Etymology
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antecedence (n.)
1650s, "fact or act of coming before (another or others) in time, place, or order," from Latin antecedens "a going before" (see antecedent). From 1660s in specific sense in astronomy, "apparent contrary motion of a planet" (from east to west). Related: Antecedency (1590s).
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botany (n.)

"the science of plants," 1690s, from botanic. The -y is from astronomy, etc. Botany Bay in Australia so called by Capt. Cook (1770) on account of the great variety of plants found there; later it was a convict settlement (1778).

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menstrual (adj.)

late 14c., "pertaining to menses of females," from Old French menstruel and directly from Latin menstrualis "monthly," especially "of or having monthly courses," from menstruus "of a month, every month, monthly, pertaining to a month," from mensis "month" (see moon (n.)). Occasionally, in astronomy, "monthly" (1590s).

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node (n.)

early 15c., "a knot or lump," from Latin nodus "knot" (from PIE root *ned- "to bind, tie"). Originally borrowed c. 1400 in Latin form, meaning "lump in the flesh." Meaning "point of intersection" (originally in astronomy, of planetary orbits with the ecliptic) is recorded from 1660s.

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semidiurnal (adj.)

also semi-diurnal, "pertaining to or accomplished in half a day," 1590s, in astronomy, defining the half day as six hours (half the time between the rising and setting of a body); see semi- + diurnal. By 1794 in reference to tides, "occurring every 12 hours."

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evection (n.)

1650s, "act of carrying out or away," from Late Latin evectionem (nominative evectio) "a carrying upward, a flight," from Latin evehere, from assimilated form of ex "out of, from within" (see ex-) + vehere "to carry" (from PIE root *wegh- "to go, move, transport in a vehicle"). Astronomy sense, "second lunar inequality,"  is from 1706.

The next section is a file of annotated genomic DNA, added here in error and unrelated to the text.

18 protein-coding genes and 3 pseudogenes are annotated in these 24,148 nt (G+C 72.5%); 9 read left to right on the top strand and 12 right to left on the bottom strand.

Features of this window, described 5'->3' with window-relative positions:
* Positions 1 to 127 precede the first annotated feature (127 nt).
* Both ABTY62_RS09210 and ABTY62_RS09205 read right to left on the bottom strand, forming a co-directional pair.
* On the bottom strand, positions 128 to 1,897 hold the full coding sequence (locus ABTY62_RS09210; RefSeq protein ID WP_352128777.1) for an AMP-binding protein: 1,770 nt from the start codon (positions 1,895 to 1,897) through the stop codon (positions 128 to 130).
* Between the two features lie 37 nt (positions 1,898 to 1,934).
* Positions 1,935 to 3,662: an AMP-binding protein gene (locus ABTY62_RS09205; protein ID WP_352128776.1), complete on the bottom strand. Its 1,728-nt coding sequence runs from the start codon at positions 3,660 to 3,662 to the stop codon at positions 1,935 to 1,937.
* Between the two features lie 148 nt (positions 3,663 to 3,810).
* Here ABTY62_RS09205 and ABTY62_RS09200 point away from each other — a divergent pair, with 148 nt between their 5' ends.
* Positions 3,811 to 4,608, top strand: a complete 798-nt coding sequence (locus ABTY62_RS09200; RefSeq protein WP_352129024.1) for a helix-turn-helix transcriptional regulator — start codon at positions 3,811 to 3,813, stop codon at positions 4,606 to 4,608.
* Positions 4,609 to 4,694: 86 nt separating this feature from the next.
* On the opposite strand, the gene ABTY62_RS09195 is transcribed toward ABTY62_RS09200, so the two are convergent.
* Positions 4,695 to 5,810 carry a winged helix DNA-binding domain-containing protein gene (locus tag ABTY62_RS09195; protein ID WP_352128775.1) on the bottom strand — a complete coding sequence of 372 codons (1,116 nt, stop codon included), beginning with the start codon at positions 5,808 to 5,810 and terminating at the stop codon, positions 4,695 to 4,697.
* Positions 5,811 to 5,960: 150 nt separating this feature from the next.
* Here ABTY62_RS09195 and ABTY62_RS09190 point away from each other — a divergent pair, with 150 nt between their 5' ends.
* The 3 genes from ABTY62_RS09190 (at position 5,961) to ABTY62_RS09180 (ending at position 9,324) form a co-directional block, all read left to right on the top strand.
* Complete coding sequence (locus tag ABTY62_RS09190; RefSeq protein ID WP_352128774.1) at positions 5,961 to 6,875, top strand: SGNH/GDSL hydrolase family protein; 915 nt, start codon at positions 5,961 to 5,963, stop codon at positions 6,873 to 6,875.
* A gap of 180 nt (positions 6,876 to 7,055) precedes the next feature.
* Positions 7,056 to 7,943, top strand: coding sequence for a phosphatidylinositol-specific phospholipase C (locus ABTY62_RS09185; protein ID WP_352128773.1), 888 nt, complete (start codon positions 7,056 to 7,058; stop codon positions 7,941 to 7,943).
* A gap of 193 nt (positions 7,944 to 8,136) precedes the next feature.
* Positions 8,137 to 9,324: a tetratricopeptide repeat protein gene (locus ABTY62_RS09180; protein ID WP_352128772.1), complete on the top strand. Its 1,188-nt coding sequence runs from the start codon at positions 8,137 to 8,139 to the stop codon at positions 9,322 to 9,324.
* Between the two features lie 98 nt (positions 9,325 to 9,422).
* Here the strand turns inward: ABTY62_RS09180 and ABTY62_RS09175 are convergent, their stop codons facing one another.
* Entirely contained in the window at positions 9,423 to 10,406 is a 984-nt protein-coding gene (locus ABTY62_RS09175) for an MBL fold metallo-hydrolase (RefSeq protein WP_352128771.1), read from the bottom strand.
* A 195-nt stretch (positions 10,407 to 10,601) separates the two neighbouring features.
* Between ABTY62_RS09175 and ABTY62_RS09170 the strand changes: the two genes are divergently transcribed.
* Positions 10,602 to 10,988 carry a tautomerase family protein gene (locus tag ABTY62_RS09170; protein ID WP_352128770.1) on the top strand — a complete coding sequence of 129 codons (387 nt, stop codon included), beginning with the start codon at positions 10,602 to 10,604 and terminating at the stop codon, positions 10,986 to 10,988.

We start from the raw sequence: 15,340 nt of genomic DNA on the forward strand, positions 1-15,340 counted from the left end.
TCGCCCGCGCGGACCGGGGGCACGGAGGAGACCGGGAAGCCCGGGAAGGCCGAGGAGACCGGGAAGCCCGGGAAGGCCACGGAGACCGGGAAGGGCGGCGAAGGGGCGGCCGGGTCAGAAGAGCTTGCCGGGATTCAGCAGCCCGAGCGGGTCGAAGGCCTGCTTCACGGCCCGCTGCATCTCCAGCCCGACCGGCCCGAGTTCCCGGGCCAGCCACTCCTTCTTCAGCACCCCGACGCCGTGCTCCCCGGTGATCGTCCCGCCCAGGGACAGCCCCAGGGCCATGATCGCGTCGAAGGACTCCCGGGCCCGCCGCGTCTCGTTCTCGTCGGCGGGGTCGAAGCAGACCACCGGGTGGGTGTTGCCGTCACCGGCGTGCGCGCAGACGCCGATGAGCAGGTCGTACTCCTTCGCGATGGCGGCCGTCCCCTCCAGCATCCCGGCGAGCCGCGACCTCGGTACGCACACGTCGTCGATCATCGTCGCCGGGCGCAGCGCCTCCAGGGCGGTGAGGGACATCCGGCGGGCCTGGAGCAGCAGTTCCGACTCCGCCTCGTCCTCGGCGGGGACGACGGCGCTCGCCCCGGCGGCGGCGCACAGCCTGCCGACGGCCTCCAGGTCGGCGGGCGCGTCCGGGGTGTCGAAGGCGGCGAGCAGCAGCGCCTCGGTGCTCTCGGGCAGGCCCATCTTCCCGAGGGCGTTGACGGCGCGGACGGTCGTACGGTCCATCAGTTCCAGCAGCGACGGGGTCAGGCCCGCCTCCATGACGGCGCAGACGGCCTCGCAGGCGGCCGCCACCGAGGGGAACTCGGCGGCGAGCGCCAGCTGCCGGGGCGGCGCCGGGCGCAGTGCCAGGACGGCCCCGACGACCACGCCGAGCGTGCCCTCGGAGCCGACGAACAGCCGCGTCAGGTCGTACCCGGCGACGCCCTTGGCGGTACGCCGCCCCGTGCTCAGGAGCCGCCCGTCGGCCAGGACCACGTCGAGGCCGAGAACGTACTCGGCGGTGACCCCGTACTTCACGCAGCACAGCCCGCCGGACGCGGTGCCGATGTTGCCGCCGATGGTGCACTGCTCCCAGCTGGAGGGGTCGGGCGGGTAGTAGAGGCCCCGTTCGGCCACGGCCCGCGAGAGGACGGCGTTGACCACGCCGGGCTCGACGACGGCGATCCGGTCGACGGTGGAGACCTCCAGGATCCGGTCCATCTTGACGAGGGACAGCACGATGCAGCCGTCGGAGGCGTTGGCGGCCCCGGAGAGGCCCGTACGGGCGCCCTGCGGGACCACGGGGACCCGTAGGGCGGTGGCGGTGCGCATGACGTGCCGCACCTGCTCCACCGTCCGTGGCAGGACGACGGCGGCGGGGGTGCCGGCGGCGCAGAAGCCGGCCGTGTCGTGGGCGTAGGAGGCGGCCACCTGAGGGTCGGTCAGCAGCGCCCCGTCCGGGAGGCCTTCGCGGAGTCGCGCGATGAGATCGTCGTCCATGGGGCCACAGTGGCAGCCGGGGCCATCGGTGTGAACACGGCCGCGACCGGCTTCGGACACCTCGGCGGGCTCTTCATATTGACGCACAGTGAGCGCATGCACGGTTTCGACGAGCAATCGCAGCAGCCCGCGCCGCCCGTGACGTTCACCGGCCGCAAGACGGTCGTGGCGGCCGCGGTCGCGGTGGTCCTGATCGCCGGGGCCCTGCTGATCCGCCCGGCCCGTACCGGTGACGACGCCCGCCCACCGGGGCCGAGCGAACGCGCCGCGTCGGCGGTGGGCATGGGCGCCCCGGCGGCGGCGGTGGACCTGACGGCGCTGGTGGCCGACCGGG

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informed (adj.)
1540s, "current in information," past-participle adjective from inform (v.). In 16c.-17c. it also could mean "unformed, formless," from in- (1) "not, opposite of," and was used in astronomy of stars that did not form part of the visual pattern of a constellation but were within it.
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deferent (adj.)

1620s, "bearing off or away," from French déférent (16c.), from Latin deferentem (nominative deferens), present participle of deferre "to carry down or away" (see defer (v.2)). Earlier in Middle English as a word in Ptolemaic astronomy (early 15c.) to explain the apparent motion of planets.

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darkness (n.)

Old English deorcnysse "absence of light," from dark (adj.) + -ness. The 10c. Anglo-Saxon treatise on astronomy uses þeostrum for "darkness." Figurative use for "sinfulness, wickedness" is from early 14c. From late 14c. as "obscurity," also "secrecy, concealment," also "blindness," physical, mental, or spiritual.

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elongation (n.)

c. 1400, elongacioun, in astronomy, "angular distance of a planet from the sun as it appears from the earth;" early 15c., "extension, spreading," from Medieval Latin elongationem (nominative elongatio), noun of action from past-participle stem of Late Latin elongare "remove to a distance," from assimilated form of Latin ex "out" (see ex-) + longus "long" (see long (adj.)).

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